Additionally, platform adopters enjoy a low-risk environment since cloud-based solutions require no hard stops for version updates, upgrades, or system migrations.

The Canvas website does not show a price matrix but says the service adopts a simple formula for computing fees: a one-time implementation fee and an annual subscription fee based on total number of users. It also promises free basic services for teachers who want to use the platform.

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In addition to Canvas, Instructure also offers Bridge (an LMS designed for corporate environments), Arc (a video platform for online learning), and Gauge (an assessment management system).

Check out this video if you want to learn more about Canvas Network:

2. Google Classroom

This free service from Google aims to improve the teaching and learning process using cloud technology, web apps, workflow simplification, and seamless communication between students and instructors.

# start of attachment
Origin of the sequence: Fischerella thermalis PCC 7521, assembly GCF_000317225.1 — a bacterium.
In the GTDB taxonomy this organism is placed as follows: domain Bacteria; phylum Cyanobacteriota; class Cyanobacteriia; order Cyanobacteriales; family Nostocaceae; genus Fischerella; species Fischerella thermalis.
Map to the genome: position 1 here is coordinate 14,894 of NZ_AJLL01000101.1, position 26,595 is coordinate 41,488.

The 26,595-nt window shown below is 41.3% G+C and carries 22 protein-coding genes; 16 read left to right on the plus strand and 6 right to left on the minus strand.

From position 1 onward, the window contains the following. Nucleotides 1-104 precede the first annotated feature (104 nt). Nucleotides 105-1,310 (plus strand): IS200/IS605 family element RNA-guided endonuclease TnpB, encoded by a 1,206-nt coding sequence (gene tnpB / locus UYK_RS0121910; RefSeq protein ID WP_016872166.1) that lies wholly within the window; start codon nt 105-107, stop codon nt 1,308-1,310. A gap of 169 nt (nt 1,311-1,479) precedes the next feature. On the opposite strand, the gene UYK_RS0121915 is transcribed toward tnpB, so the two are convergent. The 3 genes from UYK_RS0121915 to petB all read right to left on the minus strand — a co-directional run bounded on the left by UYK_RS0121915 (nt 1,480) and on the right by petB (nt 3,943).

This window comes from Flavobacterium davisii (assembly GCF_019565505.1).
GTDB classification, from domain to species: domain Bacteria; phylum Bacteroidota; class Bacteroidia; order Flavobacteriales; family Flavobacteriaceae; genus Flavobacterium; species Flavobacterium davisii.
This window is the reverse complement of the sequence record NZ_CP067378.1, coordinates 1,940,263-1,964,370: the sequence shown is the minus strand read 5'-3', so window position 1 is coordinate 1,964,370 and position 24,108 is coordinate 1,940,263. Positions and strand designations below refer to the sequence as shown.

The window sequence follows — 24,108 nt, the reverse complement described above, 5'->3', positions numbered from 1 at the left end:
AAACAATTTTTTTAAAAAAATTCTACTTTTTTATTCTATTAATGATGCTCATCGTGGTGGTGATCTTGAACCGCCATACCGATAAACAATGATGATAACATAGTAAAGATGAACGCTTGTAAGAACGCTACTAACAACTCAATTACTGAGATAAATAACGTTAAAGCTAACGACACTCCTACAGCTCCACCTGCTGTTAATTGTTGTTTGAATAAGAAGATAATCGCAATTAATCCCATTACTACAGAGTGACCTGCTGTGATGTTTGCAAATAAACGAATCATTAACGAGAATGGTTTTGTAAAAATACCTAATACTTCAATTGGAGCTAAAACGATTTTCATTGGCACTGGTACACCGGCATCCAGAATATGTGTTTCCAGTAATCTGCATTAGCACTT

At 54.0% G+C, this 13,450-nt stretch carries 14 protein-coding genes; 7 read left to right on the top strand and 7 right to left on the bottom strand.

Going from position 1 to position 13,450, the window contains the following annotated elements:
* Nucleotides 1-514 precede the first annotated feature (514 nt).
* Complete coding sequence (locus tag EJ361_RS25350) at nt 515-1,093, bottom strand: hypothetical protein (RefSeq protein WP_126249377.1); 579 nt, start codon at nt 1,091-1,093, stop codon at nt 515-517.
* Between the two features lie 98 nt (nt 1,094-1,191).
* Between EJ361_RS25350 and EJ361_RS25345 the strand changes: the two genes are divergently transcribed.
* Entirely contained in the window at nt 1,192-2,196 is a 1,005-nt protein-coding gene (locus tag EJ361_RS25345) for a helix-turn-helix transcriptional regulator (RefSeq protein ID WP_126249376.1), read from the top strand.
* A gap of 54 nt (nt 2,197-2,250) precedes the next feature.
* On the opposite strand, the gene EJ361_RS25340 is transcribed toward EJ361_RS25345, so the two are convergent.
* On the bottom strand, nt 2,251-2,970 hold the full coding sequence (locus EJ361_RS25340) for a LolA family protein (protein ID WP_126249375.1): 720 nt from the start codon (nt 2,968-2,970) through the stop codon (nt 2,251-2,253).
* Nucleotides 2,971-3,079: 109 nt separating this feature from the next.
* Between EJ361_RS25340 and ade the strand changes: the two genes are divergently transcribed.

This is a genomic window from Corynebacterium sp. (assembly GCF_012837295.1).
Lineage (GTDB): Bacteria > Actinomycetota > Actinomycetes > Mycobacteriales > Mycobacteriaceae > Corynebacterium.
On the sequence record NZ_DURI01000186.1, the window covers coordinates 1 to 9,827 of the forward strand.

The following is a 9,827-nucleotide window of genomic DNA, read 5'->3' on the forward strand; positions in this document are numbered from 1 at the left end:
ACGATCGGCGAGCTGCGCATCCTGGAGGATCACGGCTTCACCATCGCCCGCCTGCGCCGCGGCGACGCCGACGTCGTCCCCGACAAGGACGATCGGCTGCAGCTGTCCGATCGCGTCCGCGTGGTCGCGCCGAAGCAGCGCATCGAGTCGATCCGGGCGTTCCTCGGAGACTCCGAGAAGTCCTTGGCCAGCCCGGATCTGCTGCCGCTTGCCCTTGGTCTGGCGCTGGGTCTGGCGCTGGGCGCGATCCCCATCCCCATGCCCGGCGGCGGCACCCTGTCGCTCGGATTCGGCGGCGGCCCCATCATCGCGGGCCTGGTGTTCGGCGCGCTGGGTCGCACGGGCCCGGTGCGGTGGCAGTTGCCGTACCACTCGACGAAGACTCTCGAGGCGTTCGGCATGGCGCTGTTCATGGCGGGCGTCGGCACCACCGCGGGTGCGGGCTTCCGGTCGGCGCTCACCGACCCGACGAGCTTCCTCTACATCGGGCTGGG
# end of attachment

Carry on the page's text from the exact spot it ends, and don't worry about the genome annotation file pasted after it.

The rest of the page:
Using Classroom, educators can easily create and schedule classes, distribute assignments, send feedback, and grade quizzes all in one place. By streamlining processes, Classroom helps teachers save time and organize classes more effectively. Both students and teachers can also work using any device anytime and anywhere.

Classroom works perfectly with other Google tools, having been launched initially as part of Google’s G Suite for Education. This LMS solution taps Google Drive for content storage and distribution, as well as Google Docs, Sheets, and Slides for the creation and sharing of instructional materials. Meanwhile it integrates Google Calendar for scheduling and Gmail for communication.